Tacoma poet Michael Magee has just launched a new volume of his poems called “How We Move Toward Light” (MoonPath Press, Tillamook, Ore.). Magee will be reading from the collection at a book release to be held at Wright Park’s W.W. Seymour Conservatory (316 S. G St., Tacoma) on Thursday, Oct. 18, 6-7 p.m. After the reading, Magee will engage in a question and answer session and a book signing.
The Seymour Conservatory is the perfect venue for the book launch, since many of the poems – including the title poem – are set Wright Park. In many of these, Magee imagines poets like Marcel Proust and Walt Whitman in the precincts of Tacoma’s genteel, urban park with its wildlife and its population of venerable trees of variable species. Other facets and features of Tacoma are strewn throughout the collection. There are, for example, references to the Murray Morgan Bridge, Delong Park, the Tacoma Mall and the Tacoma Art Museum.
The book is divided into three parts: “The New Odysseus,” “Poetic Landscapes” and “Personaes.” “New Odysseus” imagines the epic warrior-trickster of Greek mythology passing through our contemporary landscape. There are poems with titles like “Odysseus in a Land of Pogo Sticks,” “Odysseus in a Land of Toaster Ovens” and “Odysseus at the Mall.” The latter is based on an excursion to the Tacoma Mall, an odd place indeed.
Many of the poems in the “Poetic Landscapes” portion are derived from experiences in front of landscape paintings, thus blending the art of painting with that of poetry. Several poems, like “Hudson River School Landscape Painters,” are the result of viewing exhibits at the Tacoma Art Museum. In “Hudson River School,” Magee takes the reader on an impressionistic tour of some of the paintings in the museum before moving on to a view of the amazing scene that is visible from the upper floor of the art museum: a vista of Mount Rainier, the Tacoma Dome, the cone of the Museum of Glass, the 21st Street suspension bridge and the dome of Union Station. There are also poems like “On the Road to Steilacoom” that are literary landscapes of local places.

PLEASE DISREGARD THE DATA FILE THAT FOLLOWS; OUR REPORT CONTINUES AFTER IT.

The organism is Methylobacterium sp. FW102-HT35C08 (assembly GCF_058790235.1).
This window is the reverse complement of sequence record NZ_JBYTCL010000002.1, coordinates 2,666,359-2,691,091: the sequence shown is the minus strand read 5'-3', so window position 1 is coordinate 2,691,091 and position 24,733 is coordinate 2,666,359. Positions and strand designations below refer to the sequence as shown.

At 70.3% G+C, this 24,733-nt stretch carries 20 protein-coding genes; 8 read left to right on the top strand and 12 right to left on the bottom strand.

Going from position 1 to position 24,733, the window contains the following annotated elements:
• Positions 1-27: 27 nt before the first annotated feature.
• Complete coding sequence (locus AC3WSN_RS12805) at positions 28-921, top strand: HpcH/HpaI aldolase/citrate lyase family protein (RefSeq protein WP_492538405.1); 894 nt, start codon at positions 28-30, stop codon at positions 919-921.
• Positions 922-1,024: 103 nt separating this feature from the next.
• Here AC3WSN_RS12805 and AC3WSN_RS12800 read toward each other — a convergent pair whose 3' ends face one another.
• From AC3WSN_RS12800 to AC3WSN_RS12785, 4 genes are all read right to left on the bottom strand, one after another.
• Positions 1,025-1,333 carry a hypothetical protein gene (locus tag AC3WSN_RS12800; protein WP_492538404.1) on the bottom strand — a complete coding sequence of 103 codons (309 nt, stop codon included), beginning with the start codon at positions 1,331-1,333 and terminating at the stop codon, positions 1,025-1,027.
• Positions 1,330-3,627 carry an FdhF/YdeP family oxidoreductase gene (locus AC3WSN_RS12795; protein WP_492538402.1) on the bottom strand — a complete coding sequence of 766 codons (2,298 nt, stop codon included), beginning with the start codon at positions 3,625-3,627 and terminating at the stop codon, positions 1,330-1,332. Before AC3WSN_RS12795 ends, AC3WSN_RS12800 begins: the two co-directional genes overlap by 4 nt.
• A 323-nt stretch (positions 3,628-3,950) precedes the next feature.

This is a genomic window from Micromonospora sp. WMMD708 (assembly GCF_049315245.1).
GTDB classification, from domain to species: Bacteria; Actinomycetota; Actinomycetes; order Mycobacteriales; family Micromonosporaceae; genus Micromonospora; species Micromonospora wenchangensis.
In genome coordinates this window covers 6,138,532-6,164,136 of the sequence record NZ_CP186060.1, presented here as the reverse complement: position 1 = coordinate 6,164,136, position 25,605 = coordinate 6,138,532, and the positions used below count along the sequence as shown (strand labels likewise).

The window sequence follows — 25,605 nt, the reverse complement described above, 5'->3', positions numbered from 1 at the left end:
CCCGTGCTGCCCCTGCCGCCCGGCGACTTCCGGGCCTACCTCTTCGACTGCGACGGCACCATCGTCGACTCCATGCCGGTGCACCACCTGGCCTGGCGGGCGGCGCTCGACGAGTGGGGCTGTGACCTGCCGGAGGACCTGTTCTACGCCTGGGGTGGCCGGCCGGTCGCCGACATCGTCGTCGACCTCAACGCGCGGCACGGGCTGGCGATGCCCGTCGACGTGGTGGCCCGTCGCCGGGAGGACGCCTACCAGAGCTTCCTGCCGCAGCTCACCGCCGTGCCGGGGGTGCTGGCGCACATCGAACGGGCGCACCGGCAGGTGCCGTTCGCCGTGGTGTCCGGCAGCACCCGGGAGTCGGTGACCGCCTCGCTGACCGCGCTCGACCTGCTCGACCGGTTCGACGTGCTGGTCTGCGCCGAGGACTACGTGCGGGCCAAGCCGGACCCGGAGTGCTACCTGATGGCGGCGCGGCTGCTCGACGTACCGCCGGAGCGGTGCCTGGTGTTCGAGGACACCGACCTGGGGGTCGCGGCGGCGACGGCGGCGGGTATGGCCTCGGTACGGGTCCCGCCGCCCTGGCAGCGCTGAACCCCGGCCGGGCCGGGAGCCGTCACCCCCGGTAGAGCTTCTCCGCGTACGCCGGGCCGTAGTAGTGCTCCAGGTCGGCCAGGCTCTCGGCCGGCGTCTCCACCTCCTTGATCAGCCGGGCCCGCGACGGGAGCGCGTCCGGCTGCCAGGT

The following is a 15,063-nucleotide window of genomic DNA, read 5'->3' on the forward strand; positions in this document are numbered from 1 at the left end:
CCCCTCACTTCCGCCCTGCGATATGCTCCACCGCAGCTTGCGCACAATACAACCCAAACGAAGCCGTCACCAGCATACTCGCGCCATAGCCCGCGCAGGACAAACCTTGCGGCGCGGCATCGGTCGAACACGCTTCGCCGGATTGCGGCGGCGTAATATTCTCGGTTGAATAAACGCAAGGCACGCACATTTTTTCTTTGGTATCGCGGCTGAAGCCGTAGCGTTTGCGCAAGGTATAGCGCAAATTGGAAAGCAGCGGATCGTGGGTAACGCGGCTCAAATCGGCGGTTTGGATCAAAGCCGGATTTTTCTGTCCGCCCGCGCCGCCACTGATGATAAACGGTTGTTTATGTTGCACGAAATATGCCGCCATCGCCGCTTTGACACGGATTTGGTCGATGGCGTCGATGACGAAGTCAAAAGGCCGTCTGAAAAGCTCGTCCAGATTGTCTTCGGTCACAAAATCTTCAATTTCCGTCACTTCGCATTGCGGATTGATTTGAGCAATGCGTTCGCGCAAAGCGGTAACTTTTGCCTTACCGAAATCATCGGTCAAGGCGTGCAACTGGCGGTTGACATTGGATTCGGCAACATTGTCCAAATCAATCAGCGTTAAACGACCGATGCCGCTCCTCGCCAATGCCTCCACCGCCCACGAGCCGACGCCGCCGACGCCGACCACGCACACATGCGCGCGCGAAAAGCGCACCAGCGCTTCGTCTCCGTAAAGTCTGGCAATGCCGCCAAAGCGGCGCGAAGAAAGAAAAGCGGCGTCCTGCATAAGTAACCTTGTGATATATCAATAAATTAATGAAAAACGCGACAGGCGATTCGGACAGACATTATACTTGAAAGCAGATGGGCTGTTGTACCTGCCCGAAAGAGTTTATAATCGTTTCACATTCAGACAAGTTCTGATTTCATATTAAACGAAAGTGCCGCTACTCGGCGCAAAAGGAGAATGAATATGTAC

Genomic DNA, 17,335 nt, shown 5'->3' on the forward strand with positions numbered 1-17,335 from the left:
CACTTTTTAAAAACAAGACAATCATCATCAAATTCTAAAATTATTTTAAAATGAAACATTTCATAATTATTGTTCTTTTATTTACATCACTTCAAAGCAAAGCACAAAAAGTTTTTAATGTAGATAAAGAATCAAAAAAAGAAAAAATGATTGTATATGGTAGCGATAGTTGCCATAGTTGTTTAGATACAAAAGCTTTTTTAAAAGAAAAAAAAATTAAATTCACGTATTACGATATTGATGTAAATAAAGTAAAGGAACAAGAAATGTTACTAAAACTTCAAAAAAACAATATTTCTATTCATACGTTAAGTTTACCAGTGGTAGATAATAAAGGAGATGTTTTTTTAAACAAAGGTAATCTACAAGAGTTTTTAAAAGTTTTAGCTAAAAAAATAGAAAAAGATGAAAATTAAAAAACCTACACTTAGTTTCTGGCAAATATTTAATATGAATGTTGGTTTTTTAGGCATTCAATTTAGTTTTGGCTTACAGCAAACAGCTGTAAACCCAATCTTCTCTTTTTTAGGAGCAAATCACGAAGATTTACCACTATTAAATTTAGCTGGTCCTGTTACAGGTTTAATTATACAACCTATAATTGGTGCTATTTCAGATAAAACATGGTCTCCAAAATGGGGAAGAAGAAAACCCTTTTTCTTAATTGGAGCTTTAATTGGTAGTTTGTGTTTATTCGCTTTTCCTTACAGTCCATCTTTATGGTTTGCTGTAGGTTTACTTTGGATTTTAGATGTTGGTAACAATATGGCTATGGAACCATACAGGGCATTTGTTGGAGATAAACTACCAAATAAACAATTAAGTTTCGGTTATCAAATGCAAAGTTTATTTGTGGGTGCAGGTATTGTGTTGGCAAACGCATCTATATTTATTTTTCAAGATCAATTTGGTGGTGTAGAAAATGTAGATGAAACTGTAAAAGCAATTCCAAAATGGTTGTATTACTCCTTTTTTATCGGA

In his introduction to the collection, former University of Washington poetry professor Ben Drake says that Magee’s poetry is evocative of “a strange world, steeped in art, populated by the active ghosts of Proust, Whitman, Roethke, Chagall, O’Keeffe, Yeats, Cather and others.”
In Magee’s spare style, ordinary places and things – urbanized trees, sidewalks, birds, cars and boats – intersect with memory, emotion and intellectual musings to become delicate, softly colored scenes of rumination and self-reflection. Magee delights in the names of things like species of trees, specific types of birds and the names of places both familiar and exotic. Here and there, words with pizazz add a bit of literary glitter. It is not often that I have a chance to break out my Collins English Gem Dictionary – a little volume that could easily be mistaken for a Gideon’s’ New Testament, which I carry religiously in my satchel – but I had to bust it out a couple of times during my reading of Magee’s poems to look up sparklers like “plangent” and “chicane.”
In addition to being a poet, Magee is also a playwright. His plays and poetry have been produced in the United States, England and Greece. He has lived in Tacoma, Seattle, San Francisco, London and Nottingham, England. Many of the poems in “How We Move” have appeared in other publications and periodicals. The book is dedicated to Magee’s wife, Jean Musser, a fellow poet who died earlier this year.
It is always nice to encounter a local artist grounded in a sense of place. Outsiders will read such work and feel the universal appeal. For we insiders, however, the poetry has a deeper resonance, as it serves to enrichen our experience of this place where we lead our day to day existence.
For more on Magee, visit moonpathpress.com/MichaelMagee.htm. For information on the poetry reading at the Wright Park Conservatory, visit www.metroparkstacoma.org/calendar/index.php?cid=10391.